Celebrate St. Patrick’s Day on a Post-Parade Route...

Celebrate St. Patrick’s Day on a Post-Parade Route Through the North Side’s Irish Culture, Music and Craic

Associate Editor Maureen Dunne takes us on a tour of her favorite day of the year. 

Disclaimer: The author of this guide to St. Patrick’s Day in Chicago has never attended a single St. Patrick’s Day Parade in my 22 years as a Chicagoan, but I have a good excuse.    

As a cello player in an Irish group, the Academy of Irish Music, I begin my St. Patrick’s Days with a couple of tunes on the morning news (oftentimes north of 6 a.m.) and include zig-zagging to pubs, radio stations, theaters and cultural centers for gigs. It’s our group’s busiest and most exciting day of the year — with no time to see the green river. 

I’m not claiming to be authentically Irish, as my byline might suggest. I have no relatives across the pond, not even a great-grandparent off the boat. But, I am an urchin of the Northwest Side’s finer Irish establishments — staying until close as a bartender or patron.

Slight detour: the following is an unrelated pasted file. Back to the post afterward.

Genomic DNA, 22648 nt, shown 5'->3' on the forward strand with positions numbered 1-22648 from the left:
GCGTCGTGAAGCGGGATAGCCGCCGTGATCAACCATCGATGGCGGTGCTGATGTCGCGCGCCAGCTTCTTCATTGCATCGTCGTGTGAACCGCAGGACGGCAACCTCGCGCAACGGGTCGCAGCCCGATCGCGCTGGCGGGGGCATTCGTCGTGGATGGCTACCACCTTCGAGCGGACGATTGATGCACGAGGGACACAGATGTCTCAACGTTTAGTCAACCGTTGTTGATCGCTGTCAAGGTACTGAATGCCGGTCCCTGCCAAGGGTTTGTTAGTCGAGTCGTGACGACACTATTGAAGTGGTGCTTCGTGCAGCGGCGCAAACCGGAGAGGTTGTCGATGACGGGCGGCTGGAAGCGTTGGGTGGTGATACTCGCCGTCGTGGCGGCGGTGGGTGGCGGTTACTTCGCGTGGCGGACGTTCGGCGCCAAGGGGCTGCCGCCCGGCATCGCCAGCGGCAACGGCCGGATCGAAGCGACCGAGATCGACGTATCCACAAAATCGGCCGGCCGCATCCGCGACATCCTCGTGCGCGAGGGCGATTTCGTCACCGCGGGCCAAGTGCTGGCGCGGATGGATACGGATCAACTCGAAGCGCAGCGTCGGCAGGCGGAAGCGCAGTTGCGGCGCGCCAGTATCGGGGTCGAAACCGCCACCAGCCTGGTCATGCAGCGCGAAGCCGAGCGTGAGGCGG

The first (or second, if you’re behind the bar) thing an Irish person asks is, “Where are you from?” A successful answer in this delicate situation is a county in Ireland, ideally, the one the asker is from, but unfortunately, one I couldn’t provide. As a child dragging the name “Maureen Dunne” around a bunch of long-winded old Irish people, I got the question a lot. The only answer I could muster was “across the street.” 

Thus my post-parade guide begins after Saturday’s downtown route, across the street from where I grew up, whose halls I’d help fill with music on Saturday mornings and in whose pub I learned to pour a Guinness. After you’ve seen the Plumbers’ Union dye the Chicago River green, and inebriated parade-goers dye every alley piss-yellow, take the Blue Line toward O’Hare for some culture at Mayfair’s Irish American Heritage Center.


STOP 1: Irish American Heritage Center, walking distance from the Montrose Blue Line 

If you can hear the scream of a tuning bagpiper escape above the low rumble of the Blue Line, you know you’re close to the Irish American Heritage Center. You may recognize the center, a former public elementary school converted to a cultural center in the 1970s by a group of Irish immigrants, as a set for “The Chi” and “Chicago Fire.” It now houses Irish dance, music and language schools, a social and immigration services provider, a library, theater, pub and many quinceañeras in its ballroom.